New wheat varieties that can be sown deep to chase sub-soil moisture in years when there is a dry start to the season are being pursued by a research collaboration across the nation.
The Department of Agriculture and Food is field testing a selection of novel lines developed by the CSIRO, with funding support from the Grains Research and Development Corporation.
Department senior research officer Bob French said the novel lines contained alternative dwarfing genes that had a longer coleoptile length – the pointed protective sheath that encases the emerging shoot as it grows from the seed to the soil surface.
“The introduction of the dwarfing genes Rht1 and Rht2 into Australian varieties gave us shorter cultivars, like Mace and Emu Rock, that are less prone to lodging and have a higher yield potential,” Dr French said.
“As a consequence of these genes, the coleoptile length of the varieties is shorter, 50 to 80 millimetres, which means they struggle to emerge when sown deeper than 80mm.
“These lines developed by the CSIRO include alternative dwarfing genes, such as Rht8, found in some European cultivars that have shown to improve emergence when sown as deep as 140mm.”
The novel lines have been back-crossed to an old tall variety Halberd, which has a long coleoptile length, so that differences in emergence can be attributed to the dwarfing genes.
A small set of lines were sown in two trials at Mullewa and Merredin, alongside Mace and Emu Rock to provide a comparison, at depths of 40, 80 and 120mm.
Dr French said the initial results showed that the lines with longer coleoptiles significantly improved emergence from deeper sowing.
“At the Mullewa site, the novel line H 80, which has the Rht8 gene, and Halberd sown at 120 millimetres recorded 30-40 per cent of the emergence of the shallow sowing, compared with only 10 per cent for Emu Rock and Mace,” he said.
“The results were similar at Merredin, where Halberd and H 80 sown at 120 millimetres depth had 40-50 per cent of the emergence of the plants sown at 40 millimetres, compared with 10-25 per cent with Emu Rock and Mace.”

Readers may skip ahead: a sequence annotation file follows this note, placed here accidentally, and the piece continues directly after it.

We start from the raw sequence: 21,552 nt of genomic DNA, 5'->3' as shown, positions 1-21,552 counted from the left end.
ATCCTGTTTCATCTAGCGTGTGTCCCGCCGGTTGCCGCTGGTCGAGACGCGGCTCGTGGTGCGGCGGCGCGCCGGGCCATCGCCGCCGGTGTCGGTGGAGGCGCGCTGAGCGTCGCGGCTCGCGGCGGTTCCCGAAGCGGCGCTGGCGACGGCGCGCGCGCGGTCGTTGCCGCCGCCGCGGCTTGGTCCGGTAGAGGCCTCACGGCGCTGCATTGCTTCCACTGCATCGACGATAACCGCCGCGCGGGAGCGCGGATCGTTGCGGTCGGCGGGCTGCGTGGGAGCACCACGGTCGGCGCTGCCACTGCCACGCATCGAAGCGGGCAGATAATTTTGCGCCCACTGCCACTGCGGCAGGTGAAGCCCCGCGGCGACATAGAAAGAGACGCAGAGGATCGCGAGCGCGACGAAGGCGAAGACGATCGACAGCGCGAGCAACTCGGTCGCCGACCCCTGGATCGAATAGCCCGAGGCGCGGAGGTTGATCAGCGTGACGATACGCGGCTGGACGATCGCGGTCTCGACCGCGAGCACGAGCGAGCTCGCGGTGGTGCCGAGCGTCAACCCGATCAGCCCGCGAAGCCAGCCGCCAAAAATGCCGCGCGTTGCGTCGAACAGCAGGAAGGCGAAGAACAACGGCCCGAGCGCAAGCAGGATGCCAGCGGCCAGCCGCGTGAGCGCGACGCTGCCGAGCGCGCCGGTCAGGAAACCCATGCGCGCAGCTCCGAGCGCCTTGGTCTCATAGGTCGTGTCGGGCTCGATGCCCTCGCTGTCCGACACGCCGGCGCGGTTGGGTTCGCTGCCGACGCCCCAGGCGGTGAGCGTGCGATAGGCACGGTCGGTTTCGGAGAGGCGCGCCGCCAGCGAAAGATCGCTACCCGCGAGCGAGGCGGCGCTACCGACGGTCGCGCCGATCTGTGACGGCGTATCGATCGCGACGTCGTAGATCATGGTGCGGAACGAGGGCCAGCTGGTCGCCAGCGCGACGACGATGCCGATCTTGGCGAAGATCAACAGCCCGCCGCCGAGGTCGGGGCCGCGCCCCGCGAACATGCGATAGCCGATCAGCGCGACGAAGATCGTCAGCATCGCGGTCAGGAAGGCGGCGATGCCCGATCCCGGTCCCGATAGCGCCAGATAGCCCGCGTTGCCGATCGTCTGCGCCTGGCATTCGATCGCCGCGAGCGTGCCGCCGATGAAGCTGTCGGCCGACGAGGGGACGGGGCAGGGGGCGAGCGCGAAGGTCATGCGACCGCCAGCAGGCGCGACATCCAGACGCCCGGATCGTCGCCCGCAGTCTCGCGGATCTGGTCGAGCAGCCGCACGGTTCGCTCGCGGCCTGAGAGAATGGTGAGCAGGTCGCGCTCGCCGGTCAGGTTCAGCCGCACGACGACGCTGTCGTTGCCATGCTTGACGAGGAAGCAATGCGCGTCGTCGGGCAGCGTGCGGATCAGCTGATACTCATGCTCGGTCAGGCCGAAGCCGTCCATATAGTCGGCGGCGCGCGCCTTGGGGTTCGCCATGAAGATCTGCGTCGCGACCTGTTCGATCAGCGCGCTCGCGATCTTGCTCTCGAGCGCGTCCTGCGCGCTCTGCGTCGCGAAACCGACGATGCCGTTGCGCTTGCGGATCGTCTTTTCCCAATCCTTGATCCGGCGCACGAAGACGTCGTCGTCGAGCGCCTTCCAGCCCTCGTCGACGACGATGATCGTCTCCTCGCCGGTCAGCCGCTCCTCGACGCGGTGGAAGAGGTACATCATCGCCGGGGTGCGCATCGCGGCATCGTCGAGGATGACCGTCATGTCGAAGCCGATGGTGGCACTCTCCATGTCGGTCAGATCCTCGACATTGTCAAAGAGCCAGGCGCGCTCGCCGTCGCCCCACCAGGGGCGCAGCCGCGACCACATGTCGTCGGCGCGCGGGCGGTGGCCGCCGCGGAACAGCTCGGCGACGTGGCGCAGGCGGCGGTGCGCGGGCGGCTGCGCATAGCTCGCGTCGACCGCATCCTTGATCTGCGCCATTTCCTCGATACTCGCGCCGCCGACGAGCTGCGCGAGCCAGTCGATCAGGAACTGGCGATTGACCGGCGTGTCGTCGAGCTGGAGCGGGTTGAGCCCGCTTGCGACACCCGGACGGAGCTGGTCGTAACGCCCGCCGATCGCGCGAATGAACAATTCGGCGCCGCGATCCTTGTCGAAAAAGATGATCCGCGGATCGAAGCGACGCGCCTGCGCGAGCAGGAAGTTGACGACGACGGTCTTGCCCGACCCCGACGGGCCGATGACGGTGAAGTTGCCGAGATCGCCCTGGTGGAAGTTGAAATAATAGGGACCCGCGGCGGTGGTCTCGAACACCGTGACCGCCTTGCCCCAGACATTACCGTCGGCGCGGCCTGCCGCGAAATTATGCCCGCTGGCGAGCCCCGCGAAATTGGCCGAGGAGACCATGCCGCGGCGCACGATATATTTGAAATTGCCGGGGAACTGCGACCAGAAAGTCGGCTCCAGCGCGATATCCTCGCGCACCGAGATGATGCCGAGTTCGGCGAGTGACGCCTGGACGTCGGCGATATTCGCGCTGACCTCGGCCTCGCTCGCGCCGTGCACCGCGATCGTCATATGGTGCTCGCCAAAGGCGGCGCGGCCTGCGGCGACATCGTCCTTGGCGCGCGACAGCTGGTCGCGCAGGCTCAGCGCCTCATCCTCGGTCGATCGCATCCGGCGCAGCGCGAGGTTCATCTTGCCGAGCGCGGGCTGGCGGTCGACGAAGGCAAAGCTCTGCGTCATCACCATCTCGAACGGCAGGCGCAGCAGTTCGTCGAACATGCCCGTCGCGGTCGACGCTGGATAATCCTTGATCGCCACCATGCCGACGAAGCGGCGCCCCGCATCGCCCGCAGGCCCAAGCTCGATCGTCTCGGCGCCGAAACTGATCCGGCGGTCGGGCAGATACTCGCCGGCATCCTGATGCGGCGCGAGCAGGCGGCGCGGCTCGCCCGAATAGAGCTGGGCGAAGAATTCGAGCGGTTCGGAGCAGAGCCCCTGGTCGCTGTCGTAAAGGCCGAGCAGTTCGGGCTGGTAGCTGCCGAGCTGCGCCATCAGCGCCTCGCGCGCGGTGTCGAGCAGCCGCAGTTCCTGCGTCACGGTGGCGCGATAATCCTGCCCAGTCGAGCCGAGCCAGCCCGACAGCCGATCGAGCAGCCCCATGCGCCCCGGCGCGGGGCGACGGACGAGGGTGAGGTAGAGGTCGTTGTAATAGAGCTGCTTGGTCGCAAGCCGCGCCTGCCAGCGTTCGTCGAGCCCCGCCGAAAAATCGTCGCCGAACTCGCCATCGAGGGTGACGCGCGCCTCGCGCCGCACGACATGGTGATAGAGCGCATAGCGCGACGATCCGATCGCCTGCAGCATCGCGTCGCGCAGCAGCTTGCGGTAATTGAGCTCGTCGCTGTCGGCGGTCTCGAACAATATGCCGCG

Dr French said that the results were promising for the development of future wheat varieties, which combine longer coleoptiles with high yield performance of modern semi-dwarf wheats.
“These varieties could provide growers with improved opportunities for early crop establishment by deeper sowing into moist subsurface soil,” he said.
“Despite an inevitable slight delay in emergence associated with deeper sowing, these future varieties will provide significant benefits by accessing subsoil moisture to achieve timely crop emergence.”
“Until the new dwarfing genes are available in new commercial wheat varieties, conventional shallower sowing remains preferable.”
Meanwhile, the CSIRO work, led by Dr Greg Rebetzke, is also undertaking an agronomic evaluation of alternative dwarfing genes in a wider range of adapted genetic backgrounds, funded by GRDC at the department’s Managed Environment Facility at Merredin and other locations around Australia.
Growers were able to view the Mullewa plots at the recent Mullewa Dryland Farmers Initiative field day, attracting keen interest from growers.
The trials will also be discussed at the department’s 102nd annual Merredin Research Facility field day on Wednesday, 23 September from 9.30-4.30pm. For more information visit agric.wa.gov.au
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